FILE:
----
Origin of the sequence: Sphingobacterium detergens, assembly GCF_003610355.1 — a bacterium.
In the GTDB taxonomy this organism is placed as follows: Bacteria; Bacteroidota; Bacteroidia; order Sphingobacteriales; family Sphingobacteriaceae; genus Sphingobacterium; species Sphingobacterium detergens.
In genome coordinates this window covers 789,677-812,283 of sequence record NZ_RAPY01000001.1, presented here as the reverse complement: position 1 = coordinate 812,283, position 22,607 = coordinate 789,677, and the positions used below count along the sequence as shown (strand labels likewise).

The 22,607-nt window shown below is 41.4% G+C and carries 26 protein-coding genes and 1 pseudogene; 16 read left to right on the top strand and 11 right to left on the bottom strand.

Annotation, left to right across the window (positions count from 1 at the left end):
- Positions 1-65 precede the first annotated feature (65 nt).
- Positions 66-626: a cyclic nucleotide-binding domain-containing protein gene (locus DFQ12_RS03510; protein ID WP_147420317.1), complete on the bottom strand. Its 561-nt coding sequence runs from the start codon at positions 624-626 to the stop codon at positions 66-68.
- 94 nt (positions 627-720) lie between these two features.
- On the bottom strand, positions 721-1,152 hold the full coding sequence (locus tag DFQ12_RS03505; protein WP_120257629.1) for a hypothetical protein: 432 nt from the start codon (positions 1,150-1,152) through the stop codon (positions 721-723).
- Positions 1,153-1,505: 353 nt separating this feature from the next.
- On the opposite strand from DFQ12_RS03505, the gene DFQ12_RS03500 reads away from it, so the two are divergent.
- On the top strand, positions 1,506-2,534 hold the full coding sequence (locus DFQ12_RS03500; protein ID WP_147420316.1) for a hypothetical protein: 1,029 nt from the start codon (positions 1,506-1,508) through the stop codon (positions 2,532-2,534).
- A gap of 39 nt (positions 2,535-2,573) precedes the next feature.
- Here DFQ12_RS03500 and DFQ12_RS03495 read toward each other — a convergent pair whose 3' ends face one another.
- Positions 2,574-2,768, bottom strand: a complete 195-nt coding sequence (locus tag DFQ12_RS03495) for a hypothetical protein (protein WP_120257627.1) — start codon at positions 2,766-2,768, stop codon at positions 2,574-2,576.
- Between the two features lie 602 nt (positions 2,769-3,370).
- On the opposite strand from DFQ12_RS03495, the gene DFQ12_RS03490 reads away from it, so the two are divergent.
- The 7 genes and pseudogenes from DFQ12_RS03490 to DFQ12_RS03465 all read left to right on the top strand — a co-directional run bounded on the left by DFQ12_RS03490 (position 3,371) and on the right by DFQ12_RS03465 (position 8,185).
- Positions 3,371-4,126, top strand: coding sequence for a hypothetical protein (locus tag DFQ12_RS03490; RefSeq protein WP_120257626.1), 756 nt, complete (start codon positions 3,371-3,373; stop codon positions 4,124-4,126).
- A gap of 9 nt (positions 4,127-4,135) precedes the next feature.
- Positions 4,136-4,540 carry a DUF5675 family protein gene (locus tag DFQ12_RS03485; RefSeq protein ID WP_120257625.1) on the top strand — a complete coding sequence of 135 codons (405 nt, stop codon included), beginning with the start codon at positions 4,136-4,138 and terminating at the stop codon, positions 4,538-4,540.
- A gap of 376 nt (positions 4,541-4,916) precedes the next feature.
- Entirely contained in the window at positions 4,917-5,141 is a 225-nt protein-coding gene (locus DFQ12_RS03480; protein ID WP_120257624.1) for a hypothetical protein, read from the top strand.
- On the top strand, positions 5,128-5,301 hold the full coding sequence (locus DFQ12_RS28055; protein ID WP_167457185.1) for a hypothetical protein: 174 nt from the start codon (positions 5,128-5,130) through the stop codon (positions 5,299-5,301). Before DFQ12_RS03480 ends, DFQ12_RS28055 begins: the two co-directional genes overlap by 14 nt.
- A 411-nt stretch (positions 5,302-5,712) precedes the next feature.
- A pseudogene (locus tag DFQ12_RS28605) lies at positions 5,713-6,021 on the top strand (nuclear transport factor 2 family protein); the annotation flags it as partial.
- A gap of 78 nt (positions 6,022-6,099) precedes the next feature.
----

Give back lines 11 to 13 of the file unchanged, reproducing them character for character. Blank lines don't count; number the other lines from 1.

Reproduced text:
- On the opposite strand from DFQ12_RS03505, the gene DFQ12_RS03500 reads away from it, so the two are divergent.
- On the top strand, positions 1,506-2,534 hold the full coding sequence (locus DFQ12_RS03500; protein ID WP_147420316.1) for a hypothetical protein: 1,029 nt from the start codon (positions 1,506-1,508) through the stop codon (positions 2,532-2,534).
- A gap of 39 nt (positions 2,535-2,573) precedes the next feature.